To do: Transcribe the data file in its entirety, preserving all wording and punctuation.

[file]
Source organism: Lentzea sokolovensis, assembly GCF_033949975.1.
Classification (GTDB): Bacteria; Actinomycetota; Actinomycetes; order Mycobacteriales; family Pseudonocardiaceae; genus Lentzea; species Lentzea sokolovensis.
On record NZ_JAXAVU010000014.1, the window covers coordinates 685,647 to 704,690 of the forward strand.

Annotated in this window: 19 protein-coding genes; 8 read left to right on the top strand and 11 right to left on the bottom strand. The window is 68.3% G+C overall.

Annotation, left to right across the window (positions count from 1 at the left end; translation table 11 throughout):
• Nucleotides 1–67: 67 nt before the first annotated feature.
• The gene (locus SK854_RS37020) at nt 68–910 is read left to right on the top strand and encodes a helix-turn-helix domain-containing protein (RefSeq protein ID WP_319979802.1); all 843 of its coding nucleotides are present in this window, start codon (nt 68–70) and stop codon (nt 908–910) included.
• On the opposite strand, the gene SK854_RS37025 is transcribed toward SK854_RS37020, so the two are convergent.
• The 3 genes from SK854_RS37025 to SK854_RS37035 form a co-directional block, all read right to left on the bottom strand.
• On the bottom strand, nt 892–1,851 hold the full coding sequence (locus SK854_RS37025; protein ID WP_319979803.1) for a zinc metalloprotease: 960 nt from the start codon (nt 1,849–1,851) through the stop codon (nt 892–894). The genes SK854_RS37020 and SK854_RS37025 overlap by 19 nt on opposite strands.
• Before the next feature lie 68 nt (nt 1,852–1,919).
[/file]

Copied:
Source organism: Lentzea sokolovensis, assembly GCF_033949975.1.
Classification (GTDB): Bacteria; Actinomycetota; Actinomycetes; order Mycobacteriales; family Pseudonocardiaceae; genus Lentzea; species Lentzea sokolovensis.
On record NZ_JAXAVU010000014.1, the window covers coordinates 685,647 to 704,690 of the forward strand.

Annotated in this window: 19 protein-coding genes; 8 read left to right on the top strand and 11 right to left on the bottom strand. The window is 68.3% G+C overall.

Annotation, left to right across the window (positions count from 1 at the left end; translation table 11 throughout):
• Nucleotides 1–67: 67 nt before the first annotated feature.
• The gene (locus SK854_RS37020) at nt 68–910 is read left to right on the top strand and encodes a helix-turn-helix domain-containing protein (RefSeq protein ID WP_319979802.1); all 843 of its coding nucleotides are present in this window, start codon (nt 68–70) and stop codon (nt 908–910) included.
• On the opposite strand, the gene SK854_RS37025 is transcribed toward SK854_RS37020, so the two are convergent.
• The 3 genes from SK854_RS37025 to SK854_RS37035 form a co-directional block, all read right to left on the bottom strand.
• On the bottom strand, nt 892–1,851 hold the full coding sequence (locus SK854_RS37025; protein ID WP_319979803.1) for a zinc metalloprotease: 960 nt from the start codon (nt 1,849–1,851) through the stop codon (nt 892–894). The genes SK854_RS37020 and SK854_RS37025 overlap by 19 nt on opposite strands.
• Before the next feature lie 68 nt (nt 1,852–1,919).